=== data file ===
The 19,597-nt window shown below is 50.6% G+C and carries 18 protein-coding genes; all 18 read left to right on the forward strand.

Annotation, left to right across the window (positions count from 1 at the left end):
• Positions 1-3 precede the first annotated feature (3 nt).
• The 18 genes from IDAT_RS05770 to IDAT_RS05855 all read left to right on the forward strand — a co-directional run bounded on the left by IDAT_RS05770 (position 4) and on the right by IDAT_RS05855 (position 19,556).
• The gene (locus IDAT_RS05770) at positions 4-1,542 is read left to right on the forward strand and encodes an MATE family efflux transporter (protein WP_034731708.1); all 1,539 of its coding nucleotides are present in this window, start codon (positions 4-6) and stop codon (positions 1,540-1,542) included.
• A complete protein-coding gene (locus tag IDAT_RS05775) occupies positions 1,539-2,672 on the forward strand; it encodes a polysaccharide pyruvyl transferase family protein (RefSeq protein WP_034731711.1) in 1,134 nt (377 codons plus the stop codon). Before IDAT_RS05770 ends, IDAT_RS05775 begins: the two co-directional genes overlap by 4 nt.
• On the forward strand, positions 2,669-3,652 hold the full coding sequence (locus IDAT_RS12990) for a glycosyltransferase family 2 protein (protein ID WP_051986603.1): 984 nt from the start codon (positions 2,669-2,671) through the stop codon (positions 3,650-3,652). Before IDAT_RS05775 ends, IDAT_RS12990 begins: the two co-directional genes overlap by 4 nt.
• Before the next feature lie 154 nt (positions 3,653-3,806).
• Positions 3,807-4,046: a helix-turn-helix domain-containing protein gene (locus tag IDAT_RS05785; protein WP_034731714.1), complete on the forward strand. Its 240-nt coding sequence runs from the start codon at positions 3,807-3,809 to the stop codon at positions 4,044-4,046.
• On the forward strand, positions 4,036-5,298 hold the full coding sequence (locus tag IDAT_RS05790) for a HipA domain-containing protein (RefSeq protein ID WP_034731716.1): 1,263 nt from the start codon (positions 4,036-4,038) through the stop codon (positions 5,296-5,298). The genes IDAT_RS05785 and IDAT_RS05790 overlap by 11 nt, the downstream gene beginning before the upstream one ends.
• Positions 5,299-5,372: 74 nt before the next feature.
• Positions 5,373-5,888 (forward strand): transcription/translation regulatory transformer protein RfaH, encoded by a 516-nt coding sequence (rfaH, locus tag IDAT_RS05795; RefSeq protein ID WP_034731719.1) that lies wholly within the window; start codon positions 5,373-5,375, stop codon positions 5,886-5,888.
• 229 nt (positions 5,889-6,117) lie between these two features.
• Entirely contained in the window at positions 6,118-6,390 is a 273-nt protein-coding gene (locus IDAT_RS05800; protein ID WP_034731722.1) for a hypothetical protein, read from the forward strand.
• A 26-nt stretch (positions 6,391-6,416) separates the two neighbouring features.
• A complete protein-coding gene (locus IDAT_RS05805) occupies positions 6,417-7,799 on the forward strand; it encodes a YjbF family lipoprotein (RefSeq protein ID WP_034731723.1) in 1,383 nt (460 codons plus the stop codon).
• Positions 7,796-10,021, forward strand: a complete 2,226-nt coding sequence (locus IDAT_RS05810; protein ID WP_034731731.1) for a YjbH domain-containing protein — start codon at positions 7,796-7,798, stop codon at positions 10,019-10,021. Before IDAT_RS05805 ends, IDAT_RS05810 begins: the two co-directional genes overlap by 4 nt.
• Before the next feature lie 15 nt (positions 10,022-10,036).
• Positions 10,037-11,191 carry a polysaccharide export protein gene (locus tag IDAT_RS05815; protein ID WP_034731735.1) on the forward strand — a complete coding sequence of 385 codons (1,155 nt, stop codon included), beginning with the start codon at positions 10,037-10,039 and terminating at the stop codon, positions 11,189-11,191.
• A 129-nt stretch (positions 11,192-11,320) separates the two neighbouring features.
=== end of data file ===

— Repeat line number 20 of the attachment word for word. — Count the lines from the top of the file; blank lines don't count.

• A 129-nt stretch (positions 11,192-11,320) separates the two neighbouring features.